People with depression more likely to develop Facebook addiction
People with depression who use Facebook as a coping mechanism are at an increased risk for developing Facebook Addiction Disorder, or FAD, which may reinforce depression symptoms, according to findings published in Cyberpsychology, Behavior, and Social Networking.
“In the therapeutic context, it is important to control the daily usage time of Facebook, particularly when working with individuals with enhanced levels of depression,” Julia Brailovskaia, PhD, of the department of psychology at Ruhr-University Bochum’s Mental Health Research and Treatment Center in Germany, told Healio Psychiatry. “Furthermore, it is important that depressed people learn alternative strategies to cope with daily stress because Facebook use may negatively impact their subjective well-being."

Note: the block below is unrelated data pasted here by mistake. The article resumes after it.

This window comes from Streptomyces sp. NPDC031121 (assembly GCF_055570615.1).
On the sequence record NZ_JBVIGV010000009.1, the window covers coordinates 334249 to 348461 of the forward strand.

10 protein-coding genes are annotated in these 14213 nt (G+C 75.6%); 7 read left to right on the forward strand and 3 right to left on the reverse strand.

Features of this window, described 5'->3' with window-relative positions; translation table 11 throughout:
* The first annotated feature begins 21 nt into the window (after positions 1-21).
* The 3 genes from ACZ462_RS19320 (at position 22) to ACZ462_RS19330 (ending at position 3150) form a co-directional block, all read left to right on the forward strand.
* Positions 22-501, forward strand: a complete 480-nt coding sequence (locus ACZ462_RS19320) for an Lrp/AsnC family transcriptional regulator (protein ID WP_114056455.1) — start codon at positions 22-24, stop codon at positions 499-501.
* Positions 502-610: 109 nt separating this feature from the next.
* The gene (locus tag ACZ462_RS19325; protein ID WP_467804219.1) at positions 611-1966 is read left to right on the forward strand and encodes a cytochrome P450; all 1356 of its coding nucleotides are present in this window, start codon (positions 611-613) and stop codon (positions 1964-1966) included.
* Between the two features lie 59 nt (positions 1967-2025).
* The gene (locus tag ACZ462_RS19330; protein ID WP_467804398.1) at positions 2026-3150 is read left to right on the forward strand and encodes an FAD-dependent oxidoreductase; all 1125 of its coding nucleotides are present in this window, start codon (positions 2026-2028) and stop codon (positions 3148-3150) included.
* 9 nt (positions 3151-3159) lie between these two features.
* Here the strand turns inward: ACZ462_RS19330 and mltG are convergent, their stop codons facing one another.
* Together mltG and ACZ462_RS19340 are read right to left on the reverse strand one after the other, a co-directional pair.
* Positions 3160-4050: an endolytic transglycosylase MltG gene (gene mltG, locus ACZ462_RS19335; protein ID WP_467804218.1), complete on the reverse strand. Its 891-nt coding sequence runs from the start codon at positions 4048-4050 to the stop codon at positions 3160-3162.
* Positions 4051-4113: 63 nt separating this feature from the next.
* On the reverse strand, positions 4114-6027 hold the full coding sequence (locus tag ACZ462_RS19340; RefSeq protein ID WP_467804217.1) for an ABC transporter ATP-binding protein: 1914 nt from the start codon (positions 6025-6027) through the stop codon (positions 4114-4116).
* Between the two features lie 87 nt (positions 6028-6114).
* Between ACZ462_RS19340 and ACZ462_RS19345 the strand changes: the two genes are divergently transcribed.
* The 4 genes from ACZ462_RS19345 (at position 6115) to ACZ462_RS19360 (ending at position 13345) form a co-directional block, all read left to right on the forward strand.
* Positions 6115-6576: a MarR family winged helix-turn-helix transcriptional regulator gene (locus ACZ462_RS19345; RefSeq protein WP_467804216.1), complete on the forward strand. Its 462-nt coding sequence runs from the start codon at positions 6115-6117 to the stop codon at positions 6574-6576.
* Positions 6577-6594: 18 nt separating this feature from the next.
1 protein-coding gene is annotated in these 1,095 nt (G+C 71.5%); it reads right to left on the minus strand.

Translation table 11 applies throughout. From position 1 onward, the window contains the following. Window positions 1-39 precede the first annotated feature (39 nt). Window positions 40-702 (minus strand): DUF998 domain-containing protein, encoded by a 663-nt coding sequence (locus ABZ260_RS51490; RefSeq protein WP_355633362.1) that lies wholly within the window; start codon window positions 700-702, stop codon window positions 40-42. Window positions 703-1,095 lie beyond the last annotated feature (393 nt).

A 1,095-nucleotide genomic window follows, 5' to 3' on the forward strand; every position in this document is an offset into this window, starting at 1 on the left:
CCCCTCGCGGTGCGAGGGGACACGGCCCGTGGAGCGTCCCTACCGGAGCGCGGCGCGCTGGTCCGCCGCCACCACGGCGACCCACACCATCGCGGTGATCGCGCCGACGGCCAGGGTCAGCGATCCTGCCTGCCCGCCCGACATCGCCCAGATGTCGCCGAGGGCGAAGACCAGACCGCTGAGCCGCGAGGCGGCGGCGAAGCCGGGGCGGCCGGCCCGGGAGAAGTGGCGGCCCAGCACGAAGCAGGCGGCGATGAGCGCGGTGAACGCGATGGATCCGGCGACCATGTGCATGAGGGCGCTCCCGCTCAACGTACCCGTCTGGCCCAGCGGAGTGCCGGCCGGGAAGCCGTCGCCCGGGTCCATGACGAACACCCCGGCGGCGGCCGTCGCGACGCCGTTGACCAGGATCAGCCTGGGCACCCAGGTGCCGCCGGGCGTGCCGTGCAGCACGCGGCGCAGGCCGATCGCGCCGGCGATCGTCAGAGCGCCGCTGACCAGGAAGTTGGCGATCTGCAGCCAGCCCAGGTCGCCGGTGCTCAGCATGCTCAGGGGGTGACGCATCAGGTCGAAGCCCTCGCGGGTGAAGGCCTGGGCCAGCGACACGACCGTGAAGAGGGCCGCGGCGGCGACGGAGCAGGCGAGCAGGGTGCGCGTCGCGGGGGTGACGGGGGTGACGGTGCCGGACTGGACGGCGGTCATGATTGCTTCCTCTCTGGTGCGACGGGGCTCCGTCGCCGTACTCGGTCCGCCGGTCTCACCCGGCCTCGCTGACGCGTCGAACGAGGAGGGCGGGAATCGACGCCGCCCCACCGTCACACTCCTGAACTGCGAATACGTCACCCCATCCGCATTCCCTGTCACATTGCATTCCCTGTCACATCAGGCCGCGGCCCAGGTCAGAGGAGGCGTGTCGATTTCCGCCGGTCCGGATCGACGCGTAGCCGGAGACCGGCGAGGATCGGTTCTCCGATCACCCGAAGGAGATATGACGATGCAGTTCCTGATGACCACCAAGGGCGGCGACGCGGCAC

According to the researchers, previous studies on FAD focused on young students, and this limited the generalization of the findings. The researchers included a sample of 531 young students from Germany and an older sample of 909 mostly employed individuals from the United States to increase the heterogeneity of the populations. Participants completed surveys that measured daily stress levels, depression symptoms and propensity for FAD.
The researchers reported that FAD, daily stress and depression symptoms were significantly positively interrelated (all, P < .01). Further, people with low, medium and high levels of depression symptoms all exhibited a positive link between daily stress and FAD, with a “remarkably higher” association among individuals with high levels.
The same result pattern emerged in the German and American sample groups.
“We need more cross-cultural, longitudinal, experimental research to understand the development and maintenance of Facebook Addiction Disorder,” Brailovskaia said. – by Joe Gramigna
Disclosures: The authors report no relevant financial disclosures.